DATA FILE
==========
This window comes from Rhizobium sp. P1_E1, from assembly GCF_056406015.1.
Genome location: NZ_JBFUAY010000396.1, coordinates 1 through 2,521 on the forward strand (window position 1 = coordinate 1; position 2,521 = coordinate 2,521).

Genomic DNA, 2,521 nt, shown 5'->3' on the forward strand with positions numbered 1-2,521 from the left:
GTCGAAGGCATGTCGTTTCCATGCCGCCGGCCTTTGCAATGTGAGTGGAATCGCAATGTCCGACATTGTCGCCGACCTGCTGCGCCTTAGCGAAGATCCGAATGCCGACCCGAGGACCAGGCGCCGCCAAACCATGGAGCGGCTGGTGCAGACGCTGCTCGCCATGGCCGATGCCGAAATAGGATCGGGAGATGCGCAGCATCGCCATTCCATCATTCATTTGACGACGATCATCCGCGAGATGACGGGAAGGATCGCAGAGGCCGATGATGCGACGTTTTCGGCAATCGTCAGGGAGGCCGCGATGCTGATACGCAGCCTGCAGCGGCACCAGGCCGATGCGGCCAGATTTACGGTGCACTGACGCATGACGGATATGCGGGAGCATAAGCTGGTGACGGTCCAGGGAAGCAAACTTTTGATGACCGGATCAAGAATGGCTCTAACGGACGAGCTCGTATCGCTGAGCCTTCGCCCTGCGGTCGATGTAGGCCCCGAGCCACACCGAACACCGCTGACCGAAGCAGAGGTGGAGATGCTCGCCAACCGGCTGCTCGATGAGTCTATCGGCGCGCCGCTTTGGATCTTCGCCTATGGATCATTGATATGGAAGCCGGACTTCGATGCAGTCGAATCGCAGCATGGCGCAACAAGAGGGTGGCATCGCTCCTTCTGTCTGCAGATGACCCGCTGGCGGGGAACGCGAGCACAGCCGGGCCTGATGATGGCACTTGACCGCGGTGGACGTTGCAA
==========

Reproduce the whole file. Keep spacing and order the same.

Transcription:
This window comes from Rhizobium sp. P1_E1, from assembly GCF_056406015.1.
Genome location: NZ_JBFUAY010000396.1, coordinates 1 through 2,521 on the forward strand (window position 1 = coordinate 1; position 2,521 = coordinate 2,521).

Genomic DNA, 2,521 nt, shown 5'->3' on the forward strand with positions numbered 1-2,521 from the left:
GTCGAAGGCATGTCGTTTCCATGCCGCCGGCCTTTGCAATGTGAGTGGAATCGCAATGTCCGACATTGTCGCCGACCTGCTGCGCCTTAGCGAAGATCCGAATGCCGACCCGAGGACCAGGCGCCGCCAAACCATGGAGCGGCTGGTGCAGACGCTGCTCGCCATGGCCGATGCCGAAATAGGATCGGGAGATGCGCAGCATCGCCATTCCATCATTCATTTGACGACGATCATCCGCGAGATGACGGGAAGGATCGCAGAGGCCGATGATGCGACGTTTTCGGCAATCGTCAGGGAGGCCGCGATGCTGATACGCAGCCTGCAGCGGCACCAGGCCGATGCGGCCAGATTTACGGTGCACTGACGCATGACGGATATGCGGGAGCATAAGCTGGTGACGGTCCAGGGAAGCAAACTTTTGATGACCGGATCAAGAATGGCTCTAACGGACGAGCTCGTATCGCTGAGCCTTCGCCCTGCGGTCGATGTAGGCCCCGAGCCACACCGAACACCGCTGACCGAAGCAGAGGTGGAGATGCTCGCCAACCGGCTGCTCGATGAGTCTATCGGCGCGCCGCTTTGGATCTTCGCCTATGGATCATTGATATGGAAGCCGGACTTCGATGCAGTCGAATCGCAGCATGGCGCAACAAGAGGGTGGCATCGCTCCTTCTGTCTGCAGATGACCCGCTGGCGGGGAACGCGAGCACAGCCGGGCCTGATGATGGCACTTGACCGCGGTGGACGTTGCAA